Air Force is proud to operate five Special Purpose Aircraft to provide efficient and reliable air travel for the Governor-General, Prime Minister, visiting Heads of State and other dignitaries.
The aircraft are used when commercial travel arrangements are not suitable for official commitments due to the location, timing, or security considerations. They can also be used in times of emergency to provide rapid deployment or personnel such as medical teams to a disaster area.
When considering the use of Special Purpose Aircraft, the first consideration is the availability and suitability of commercially available travel. In circumstances where commercial alternatives are readily available, the Special Purpose Aircraft are not used in order to reduce the costs to taxpayers.
RAAF operates the Special Purpose Fleet in a cost-conscious manner, by considering the most efficient aircraft for the transport task required. For example, The BBJ is typically used for long distance travel or with large groups. The CL604 Challenger is typically used for shorter tasks in to smaller airfields. In most cases, the aircraft will remain with the VIP to reduce costs, but there may be circumstances where this is not possible or desirable. This may be due to aircraft maintenance requirements, lack of aircraft parking availability, lack of appropriate security, or a requirement to undertake other tasks or essential aircrew training.
The number of flights provided by Number 34 Squadron varies each year. On average, Number 34 Squadron provides between 1,200 and 1,800 special purpose flights each year.
Copies of the Schedule of Special Purpose Flights are prepared twice each year, and tabled in Parliament. Once tabled, copies are available from the Parliamentary Library and the Defence Publications Information to Parliament page.
In accordance with the Commonwealth Government Guidelines for the Use of Special Purpose Aircraft, costings of special purpose flights are not made available until the Schedule of Special Purpose Flights has been tabled in Parliament. Prior to tabling, passenger names are not released in order to comply with the Privacy Act 1988.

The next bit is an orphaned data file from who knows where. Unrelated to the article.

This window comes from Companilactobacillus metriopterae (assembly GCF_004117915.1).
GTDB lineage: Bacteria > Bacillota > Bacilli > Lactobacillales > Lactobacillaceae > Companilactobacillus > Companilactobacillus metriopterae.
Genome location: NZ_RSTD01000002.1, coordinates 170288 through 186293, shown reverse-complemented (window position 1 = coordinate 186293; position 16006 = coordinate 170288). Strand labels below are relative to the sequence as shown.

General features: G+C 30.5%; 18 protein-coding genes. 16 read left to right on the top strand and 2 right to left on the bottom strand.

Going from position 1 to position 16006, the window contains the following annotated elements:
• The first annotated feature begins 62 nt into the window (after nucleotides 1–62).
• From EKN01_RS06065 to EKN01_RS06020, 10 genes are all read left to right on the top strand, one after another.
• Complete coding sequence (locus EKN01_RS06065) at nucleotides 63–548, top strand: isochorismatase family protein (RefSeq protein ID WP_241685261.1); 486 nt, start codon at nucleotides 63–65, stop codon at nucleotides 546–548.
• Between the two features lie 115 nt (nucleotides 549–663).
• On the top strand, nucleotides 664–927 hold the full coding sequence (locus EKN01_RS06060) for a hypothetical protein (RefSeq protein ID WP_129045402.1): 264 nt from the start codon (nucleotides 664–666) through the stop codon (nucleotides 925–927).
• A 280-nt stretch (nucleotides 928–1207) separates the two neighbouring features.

Information about how aircraft costs are calculated can be found at the following link www.airforce.gov.au/aircraftcosts
In the period preceding an election, the Australian Government including Air Force, assumes a caretaker role. The caretaker period begins at the time the House of Representatives is dissolved and continues until the election result is clear or; if there is a change of government, until the new government is appointed.
During the caretaker period, under long standing conventions, resources are not used to support any particular political party. In practice, this means Defence makes aircraft available to the Prime Minister, the Leader of the Opposition, Government Ministers and Shadow Ministers as Entitled Persons as outlined in the Commonwealth Government Guidelines for the Use of Special Purpose Aircraft to assist them in meeting their commitments.
During the caretaker period, the Special Purpose Aircraft may be supplemented with additional chartered aircraft or Air Force military aircraft to meet transport requirements. Military aircraft will only assist with transport requirements if there is no impact to essential Defence operations and training.
In some cases, Entitled Persons may be accompanied by a non-entitled person, including members of the media. In this situation, passengers who are not Entitled Persons will pay a ‘cost recovery’ fee for their transport.
Copies of the Schedule of Special Purpose Flights are prepared twice each year, with an additional report prepared for the election period, and tabled in Parliament. Once tabled, copies are available from the Parliamentary Library and the Defence Publications Information to Parliament page.
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